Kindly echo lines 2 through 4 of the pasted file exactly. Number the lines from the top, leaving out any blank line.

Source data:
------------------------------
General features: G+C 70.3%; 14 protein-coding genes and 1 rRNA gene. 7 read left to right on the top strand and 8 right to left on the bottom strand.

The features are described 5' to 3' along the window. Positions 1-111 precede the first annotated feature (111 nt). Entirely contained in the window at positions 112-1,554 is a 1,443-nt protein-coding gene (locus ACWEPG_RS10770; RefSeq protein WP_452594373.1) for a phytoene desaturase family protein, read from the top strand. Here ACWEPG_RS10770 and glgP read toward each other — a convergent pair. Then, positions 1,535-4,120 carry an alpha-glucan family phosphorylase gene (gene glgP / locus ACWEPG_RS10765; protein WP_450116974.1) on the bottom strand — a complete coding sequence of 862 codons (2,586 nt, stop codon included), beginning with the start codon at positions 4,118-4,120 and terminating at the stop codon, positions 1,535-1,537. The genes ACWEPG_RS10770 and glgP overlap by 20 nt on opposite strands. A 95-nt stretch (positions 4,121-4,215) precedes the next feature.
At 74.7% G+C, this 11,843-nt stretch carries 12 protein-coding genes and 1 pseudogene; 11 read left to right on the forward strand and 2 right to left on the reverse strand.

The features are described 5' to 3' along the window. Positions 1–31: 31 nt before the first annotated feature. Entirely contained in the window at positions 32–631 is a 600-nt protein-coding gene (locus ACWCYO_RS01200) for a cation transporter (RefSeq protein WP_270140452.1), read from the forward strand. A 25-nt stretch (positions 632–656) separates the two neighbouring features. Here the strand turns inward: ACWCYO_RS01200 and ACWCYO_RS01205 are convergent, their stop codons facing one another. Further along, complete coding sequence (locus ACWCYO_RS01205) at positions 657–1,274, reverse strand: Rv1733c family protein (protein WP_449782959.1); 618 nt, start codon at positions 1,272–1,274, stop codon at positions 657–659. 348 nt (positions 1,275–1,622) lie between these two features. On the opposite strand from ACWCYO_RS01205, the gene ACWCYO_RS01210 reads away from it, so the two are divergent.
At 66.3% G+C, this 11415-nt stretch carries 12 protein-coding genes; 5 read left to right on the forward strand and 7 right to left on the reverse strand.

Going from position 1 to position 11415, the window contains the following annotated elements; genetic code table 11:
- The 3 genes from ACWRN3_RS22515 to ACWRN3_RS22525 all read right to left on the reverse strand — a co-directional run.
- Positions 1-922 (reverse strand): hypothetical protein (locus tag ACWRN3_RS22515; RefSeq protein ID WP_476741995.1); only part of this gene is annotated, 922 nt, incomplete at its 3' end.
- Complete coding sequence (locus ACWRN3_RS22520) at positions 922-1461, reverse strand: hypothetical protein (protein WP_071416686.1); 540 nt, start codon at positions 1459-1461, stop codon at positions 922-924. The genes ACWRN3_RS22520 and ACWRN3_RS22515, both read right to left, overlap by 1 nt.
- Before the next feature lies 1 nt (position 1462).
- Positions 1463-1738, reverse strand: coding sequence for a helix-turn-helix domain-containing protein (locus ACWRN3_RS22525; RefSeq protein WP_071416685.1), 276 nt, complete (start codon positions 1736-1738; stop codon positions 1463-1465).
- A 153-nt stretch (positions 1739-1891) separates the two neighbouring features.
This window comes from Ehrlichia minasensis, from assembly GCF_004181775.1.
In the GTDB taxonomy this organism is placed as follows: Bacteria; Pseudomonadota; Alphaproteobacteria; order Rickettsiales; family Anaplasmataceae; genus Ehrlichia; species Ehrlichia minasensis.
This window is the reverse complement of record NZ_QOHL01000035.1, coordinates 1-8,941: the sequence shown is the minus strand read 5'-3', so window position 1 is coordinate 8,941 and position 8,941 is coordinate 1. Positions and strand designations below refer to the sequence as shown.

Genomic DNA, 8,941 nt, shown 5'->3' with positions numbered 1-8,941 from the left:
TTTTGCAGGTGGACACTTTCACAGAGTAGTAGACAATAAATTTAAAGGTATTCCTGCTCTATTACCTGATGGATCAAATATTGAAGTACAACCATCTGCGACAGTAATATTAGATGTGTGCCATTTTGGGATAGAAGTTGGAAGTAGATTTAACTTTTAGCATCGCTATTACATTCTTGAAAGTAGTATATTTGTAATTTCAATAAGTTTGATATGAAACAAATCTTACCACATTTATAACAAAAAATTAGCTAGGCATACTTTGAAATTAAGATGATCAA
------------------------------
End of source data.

The features are described 5' to 3' along the window. Positions 1-111 precede the first annotated feature (111 nt). Entirely contained in the window at positions 112-1,554 is a 1,443-nt protein-coding gene (locus ACWEPG_RS10770; RefSeq protein WP_452594373.1) for a phytoene desaturase family protein, read from the top strand. Here ACWEPG_RS10770 and glgP read toward each other — a convergent pair. Then, positions 1,535-4,120 carry an alpha-glucan family phosphorylase gene (gene glgP / locus ACWEPG_RS10765; protein WP_450116974.1) on the bottom strand — a complete coding sequence of 862 codons (2,586 nt, stop codon included), beginning with the start codon at positions 4,118-4,120 and terminating at the stop codon, positions 1,535-1,537. The genes ACWEPG_RS10770 and glgP overlap by 20 nt on opposite strands. A 95-nt stretch (positions 4,121-4,215) precedes the next feature.
At 74.7% G+C, this 11,843-nt stretch carries 12 protein-coding genes and 1 pseudogene; 11 read left to right on the forward strand and 2 right to left on the reverse strand.

The features are described 5' to 3' along the window. Positions 1–31: 31 nt before the first annotated feature. Entirely contained in the window at positions 32–631 is a 600-nt protein-coding gene (locus ACWCYO_RS01200) for a cation transporter (RefSeq protein WP_270140452.1), read from the forward strand. A 25-nt stretch (positions 632–656) separates the two neighbouring features. Here the strand turns inward: ACWCYO_RS01200 and ACWCYO_RS01205 are convergent, their stop codons facing one another. Further along, complete coding sequence (locus ACWCYO_RS01205) at positions 657–1,274, reverse strand: Rv1733c family protein (protein WP_449782959.1); 618 nt, start codon at positions 1,272–1,274, stop codon at positions 657–659. 348 nt (positions 1,275–1,622) lie between these two features. On the opposite strand from ACWCYO_RS01205, the gene ACWCYO_RS01210 reads away from it, so the two are divergent.